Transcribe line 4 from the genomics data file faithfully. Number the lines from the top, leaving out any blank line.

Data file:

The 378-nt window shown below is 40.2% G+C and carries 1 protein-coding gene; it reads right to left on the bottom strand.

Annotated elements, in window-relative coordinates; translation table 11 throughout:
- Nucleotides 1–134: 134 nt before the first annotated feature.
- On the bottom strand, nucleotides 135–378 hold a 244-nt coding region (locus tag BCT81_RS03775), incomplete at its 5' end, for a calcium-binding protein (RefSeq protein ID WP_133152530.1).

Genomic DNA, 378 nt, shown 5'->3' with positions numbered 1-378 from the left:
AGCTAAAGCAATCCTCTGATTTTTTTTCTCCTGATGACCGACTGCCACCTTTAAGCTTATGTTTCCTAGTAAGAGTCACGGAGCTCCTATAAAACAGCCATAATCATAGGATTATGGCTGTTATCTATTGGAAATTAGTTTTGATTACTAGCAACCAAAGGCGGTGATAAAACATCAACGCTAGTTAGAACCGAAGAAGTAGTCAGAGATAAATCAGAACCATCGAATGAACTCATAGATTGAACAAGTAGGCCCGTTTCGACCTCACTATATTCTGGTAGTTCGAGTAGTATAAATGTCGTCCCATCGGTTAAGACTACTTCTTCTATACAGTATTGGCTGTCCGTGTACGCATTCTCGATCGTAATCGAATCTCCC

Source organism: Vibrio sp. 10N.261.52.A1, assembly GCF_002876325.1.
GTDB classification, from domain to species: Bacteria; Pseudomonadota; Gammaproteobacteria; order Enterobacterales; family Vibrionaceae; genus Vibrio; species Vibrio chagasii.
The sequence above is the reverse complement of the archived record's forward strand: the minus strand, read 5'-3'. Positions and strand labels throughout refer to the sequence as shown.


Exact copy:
- On the bottom strand, nucleotides 135–378 hold a 244-nt coding region (locus tag BCT81_RS03775), incomplete at its 5' end, for a calcium-binding protein (RefSeq protein ID WP_133152530.1).